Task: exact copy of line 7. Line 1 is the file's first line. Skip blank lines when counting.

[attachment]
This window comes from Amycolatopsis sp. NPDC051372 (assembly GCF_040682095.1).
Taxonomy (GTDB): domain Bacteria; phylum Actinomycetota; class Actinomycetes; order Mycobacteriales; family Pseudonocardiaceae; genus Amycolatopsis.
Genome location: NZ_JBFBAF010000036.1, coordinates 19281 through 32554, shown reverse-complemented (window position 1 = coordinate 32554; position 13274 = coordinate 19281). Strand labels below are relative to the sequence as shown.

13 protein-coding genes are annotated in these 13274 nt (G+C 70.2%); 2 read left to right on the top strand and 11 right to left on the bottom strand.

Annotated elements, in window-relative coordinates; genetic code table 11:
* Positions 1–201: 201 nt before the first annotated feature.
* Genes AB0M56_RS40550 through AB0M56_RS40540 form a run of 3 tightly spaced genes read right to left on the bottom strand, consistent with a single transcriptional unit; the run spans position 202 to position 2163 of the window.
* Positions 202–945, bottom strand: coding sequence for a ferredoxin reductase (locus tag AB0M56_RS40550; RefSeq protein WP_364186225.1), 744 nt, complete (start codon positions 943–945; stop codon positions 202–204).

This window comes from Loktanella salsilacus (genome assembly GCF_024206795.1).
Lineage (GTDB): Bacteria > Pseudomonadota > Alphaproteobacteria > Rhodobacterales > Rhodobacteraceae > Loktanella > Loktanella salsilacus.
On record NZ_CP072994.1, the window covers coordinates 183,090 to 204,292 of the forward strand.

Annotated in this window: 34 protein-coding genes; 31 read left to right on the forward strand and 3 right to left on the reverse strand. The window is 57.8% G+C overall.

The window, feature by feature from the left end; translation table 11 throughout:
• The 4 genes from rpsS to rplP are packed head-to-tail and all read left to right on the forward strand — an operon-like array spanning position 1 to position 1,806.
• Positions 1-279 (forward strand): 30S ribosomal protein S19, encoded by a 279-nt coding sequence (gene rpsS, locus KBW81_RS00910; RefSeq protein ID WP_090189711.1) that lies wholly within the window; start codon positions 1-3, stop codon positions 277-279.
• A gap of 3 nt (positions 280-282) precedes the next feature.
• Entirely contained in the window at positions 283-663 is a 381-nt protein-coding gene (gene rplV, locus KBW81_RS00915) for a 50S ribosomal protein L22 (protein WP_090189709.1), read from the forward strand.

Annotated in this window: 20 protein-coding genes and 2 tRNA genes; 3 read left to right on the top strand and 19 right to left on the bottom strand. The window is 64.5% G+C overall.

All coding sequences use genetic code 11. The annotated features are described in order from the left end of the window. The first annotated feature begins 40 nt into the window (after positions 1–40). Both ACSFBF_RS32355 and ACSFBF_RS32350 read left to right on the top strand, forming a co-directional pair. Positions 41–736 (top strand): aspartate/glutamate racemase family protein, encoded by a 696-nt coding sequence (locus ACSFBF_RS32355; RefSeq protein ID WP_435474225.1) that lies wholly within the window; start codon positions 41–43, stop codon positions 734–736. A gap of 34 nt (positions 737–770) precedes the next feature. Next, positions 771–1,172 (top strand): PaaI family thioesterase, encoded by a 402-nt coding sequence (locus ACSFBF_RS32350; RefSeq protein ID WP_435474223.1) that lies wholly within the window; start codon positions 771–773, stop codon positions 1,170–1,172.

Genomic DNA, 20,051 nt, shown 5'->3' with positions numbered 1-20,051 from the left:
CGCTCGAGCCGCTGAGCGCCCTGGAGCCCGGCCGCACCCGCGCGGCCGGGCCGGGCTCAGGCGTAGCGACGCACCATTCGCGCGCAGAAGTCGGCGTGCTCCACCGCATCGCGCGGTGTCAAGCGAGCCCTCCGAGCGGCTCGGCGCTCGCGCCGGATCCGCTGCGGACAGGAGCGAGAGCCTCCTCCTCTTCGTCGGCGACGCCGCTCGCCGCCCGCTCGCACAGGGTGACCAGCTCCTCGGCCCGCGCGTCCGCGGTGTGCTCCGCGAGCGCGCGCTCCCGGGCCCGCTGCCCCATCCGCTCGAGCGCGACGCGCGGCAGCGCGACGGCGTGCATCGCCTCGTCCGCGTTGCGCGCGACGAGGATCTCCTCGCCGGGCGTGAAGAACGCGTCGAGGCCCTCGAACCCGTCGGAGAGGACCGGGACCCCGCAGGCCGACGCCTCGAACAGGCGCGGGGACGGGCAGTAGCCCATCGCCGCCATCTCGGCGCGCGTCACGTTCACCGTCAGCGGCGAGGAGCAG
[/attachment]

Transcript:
* Genes AB0M56_RS40550 through AB0M56_RS40540 form a run of 3 tightly spaced genes read right to left on the bottom strand, consistent with a single transcriptional unit; the run spans position 202 to position 2163 of the window.